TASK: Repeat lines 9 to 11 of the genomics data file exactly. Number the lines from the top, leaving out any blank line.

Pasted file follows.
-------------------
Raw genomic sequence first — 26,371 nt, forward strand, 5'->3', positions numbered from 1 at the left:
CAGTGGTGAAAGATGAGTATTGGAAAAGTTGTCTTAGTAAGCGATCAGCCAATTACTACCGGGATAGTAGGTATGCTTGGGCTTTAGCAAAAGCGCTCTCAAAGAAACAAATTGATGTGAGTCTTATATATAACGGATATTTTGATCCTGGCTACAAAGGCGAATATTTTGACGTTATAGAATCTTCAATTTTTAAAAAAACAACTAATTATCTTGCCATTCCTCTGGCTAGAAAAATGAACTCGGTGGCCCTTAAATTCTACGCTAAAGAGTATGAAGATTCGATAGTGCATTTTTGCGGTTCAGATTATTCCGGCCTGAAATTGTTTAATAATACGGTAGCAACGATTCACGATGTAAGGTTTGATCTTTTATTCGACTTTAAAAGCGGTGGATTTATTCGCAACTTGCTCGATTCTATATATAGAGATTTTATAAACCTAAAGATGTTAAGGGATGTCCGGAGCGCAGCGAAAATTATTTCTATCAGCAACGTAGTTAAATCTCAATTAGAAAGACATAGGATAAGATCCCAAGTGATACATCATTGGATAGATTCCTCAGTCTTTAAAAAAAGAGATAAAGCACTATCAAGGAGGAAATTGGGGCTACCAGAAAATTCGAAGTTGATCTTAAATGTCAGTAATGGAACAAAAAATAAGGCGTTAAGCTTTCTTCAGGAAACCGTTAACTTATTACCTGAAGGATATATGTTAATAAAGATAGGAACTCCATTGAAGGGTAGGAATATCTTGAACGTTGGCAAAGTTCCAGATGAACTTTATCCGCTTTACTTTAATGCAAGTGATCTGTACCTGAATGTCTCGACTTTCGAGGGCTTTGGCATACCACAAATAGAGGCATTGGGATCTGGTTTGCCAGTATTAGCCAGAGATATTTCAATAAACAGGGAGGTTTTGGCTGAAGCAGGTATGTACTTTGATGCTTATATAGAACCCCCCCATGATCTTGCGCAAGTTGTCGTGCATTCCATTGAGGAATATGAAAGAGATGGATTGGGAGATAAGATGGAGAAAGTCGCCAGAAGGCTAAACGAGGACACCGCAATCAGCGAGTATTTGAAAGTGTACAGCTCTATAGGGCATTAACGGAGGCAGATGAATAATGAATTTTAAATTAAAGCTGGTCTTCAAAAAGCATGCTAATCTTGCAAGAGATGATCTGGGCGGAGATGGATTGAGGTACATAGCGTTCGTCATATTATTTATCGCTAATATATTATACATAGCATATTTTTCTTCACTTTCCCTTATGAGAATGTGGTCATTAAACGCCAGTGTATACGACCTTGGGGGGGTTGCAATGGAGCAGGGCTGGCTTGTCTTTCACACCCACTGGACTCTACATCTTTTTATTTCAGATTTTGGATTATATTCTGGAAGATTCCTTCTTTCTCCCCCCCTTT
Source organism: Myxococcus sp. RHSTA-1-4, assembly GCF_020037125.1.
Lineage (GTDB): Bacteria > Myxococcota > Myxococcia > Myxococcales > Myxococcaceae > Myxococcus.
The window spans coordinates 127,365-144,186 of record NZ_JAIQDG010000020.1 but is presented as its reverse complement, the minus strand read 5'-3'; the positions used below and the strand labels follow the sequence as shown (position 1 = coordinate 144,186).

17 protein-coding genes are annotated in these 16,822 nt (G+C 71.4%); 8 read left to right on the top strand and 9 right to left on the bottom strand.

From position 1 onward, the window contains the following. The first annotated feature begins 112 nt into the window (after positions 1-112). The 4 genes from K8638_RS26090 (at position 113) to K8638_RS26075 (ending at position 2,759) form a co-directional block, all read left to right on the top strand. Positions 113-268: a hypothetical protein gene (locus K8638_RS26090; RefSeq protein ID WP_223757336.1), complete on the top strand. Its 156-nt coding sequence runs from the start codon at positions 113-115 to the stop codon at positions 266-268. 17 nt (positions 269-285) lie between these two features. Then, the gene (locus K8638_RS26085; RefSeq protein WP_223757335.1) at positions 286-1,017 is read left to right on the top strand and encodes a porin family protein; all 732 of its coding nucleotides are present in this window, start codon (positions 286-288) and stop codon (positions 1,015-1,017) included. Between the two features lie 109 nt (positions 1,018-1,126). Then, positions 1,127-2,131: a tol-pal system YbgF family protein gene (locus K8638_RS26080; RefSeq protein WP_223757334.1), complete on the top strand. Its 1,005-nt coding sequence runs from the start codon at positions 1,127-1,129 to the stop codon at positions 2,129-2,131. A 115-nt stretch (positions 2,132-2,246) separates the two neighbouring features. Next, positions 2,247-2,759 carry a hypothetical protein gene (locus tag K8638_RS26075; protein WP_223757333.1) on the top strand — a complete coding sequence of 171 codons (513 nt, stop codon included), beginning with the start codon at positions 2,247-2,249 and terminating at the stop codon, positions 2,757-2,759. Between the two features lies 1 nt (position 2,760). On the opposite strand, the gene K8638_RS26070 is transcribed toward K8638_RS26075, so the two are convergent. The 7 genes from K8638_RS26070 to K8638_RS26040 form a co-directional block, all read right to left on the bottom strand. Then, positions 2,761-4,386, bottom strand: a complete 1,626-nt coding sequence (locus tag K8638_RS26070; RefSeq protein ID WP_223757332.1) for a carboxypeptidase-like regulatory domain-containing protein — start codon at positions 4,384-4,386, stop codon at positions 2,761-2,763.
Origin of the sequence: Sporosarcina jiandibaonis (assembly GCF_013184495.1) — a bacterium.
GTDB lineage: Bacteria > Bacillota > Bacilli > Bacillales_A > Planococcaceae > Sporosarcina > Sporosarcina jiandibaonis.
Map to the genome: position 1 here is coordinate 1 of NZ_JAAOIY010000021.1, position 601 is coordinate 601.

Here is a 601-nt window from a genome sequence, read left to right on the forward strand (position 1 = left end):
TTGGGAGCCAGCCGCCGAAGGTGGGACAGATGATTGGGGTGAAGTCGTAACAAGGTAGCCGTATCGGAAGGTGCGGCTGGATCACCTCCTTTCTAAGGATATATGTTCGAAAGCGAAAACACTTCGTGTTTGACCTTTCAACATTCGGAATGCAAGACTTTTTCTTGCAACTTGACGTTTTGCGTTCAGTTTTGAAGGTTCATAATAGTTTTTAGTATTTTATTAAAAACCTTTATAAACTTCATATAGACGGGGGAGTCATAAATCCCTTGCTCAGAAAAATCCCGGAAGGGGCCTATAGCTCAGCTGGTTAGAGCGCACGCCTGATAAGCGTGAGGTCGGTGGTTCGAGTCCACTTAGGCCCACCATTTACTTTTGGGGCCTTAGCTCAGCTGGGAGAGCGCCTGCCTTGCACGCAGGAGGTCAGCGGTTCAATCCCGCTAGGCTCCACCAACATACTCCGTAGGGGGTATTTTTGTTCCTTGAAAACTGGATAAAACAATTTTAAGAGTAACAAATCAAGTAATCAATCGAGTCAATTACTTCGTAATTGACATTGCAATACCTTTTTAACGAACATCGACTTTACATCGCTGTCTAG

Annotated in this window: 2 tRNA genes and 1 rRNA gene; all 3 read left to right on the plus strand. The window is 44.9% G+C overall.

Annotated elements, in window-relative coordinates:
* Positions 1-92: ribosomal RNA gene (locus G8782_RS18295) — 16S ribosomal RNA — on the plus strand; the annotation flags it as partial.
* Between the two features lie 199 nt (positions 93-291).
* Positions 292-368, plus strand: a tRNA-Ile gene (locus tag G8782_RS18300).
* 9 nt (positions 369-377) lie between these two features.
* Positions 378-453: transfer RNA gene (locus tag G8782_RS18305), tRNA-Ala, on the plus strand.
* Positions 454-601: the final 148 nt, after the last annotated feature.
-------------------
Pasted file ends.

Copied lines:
GTDB lineage: Bacteria > Bacillota > Bacilli > Bacillales_A > Planococcaceae > Sporosarcina > Sporosarcina jiandibaonis.
Map to the genome: position 1 here is coordinate 1 of NZ_JAAOIY010000021.1, position 601 is coordinate 601.

Here is a 601-nt window from a genome sequence, read left to right on the forward strand (position 1 = left end):